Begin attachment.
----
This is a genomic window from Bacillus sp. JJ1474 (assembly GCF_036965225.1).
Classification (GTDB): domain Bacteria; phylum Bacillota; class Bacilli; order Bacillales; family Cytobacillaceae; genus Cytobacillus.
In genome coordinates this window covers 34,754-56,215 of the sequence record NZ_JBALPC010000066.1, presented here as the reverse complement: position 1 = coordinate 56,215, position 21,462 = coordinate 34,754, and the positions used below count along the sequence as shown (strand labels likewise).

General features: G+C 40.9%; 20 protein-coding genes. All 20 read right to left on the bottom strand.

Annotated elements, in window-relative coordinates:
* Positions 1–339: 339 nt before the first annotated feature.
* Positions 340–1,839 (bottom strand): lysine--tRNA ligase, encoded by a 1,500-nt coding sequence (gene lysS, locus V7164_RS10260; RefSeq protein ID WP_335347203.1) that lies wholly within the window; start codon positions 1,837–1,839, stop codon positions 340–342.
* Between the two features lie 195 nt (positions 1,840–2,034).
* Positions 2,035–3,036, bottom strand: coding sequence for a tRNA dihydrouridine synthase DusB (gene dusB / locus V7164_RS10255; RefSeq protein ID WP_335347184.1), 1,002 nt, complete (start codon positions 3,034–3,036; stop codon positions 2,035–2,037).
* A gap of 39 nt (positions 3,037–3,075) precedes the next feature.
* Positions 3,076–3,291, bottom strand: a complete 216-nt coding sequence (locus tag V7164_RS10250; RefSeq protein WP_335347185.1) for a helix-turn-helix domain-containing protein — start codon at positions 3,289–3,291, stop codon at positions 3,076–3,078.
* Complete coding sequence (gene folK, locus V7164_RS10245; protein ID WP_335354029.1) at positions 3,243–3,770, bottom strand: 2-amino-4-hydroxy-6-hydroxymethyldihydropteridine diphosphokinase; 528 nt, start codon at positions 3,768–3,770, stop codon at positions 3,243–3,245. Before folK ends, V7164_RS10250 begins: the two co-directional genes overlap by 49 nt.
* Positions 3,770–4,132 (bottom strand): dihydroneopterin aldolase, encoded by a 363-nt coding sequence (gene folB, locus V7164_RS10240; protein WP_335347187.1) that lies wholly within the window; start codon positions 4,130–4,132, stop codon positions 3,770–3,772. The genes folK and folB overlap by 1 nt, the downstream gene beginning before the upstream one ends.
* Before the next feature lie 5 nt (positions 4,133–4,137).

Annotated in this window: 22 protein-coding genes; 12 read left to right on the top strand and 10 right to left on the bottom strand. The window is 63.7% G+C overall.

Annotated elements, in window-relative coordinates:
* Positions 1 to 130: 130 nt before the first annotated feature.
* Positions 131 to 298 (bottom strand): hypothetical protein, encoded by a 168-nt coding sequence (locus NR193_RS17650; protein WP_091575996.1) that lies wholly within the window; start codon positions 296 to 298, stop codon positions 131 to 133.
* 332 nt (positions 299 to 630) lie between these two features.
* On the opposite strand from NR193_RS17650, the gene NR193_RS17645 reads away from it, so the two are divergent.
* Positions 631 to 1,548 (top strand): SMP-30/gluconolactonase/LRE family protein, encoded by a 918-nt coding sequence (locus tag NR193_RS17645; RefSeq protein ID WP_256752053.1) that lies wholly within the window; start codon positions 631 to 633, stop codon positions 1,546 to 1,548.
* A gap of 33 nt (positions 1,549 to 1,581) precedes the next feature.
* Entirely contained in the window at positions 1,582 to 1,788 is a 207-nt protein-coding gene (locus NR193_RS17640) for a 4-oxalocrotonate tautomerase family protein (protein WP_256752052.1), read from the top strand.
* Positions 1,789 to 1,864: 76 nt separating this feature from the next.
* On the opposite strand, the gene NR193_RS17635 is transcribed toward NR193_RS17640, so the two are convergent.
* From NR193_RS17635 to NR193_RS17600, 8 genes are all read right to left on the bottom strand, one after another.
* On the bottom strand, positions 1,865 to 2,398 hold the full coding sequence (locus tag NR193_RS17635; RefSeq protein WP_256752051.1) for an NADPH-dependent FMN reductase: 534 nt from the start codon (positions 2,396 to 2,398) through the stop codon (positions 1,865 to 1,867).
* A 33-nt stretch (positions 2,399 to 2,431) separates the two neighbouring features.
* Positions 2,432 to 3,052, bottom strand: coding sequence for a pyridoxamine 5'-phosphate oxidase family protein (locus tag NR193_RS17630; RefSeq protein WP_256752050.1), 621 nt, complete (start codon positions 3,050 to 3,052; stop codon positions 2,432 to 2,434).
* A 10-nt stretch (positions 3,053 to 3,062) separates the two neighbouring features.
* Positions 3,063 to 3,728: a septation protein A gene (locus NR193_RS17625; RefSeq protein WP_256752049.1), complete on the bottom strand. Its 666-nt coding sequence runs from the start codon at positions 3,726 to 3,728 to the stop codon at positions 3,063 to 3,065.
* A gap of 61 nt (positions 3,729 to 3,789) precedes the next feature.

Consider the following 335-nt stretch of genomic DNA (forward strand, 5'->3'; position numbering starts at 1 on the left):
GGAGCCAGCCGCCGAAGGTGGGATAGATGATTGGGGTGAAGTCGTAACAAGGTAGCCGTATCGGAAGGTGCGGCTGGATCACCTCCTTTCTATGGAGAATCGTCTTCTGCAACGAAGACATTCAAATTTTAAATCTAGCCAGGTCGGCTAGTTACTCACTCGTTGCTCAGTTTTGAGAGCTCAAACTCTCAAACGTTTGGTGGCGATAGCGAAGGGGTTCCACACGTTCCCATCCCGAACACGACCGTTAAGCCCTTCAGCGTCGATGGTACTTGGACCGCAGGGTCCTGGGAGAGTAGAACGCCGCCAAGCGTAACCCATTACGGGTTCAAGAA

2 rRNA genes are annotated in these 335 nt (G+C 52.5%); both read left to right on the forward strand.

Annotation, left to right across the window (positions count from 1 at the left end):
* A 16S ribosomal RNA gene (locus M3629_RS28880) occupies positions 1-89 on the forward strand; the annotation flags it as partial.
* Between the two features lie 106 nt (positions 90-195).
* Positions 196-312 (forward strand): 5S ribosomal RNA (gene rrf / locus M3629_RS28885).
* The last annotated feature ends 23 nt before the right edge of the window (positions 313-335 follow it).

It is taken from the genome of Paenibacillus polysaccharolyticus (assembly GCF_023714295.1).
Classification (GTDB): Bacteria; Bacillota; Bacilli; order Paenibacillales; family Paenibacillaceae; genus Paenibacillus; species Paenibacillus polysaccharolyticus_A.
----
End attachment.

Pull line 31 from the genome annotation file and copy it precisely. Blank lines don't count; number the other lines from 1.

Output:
* Positions 3,063 to 3,728: a septation protein A gene (locus NR193_RS17625; RefSeq protein WP_256752049.1), complete on the bottom strand. Its 666-nt coding sequence runs from the start codon at positions 3,726 to 3,728 to the stop codon at positions 3,063 to 3,065.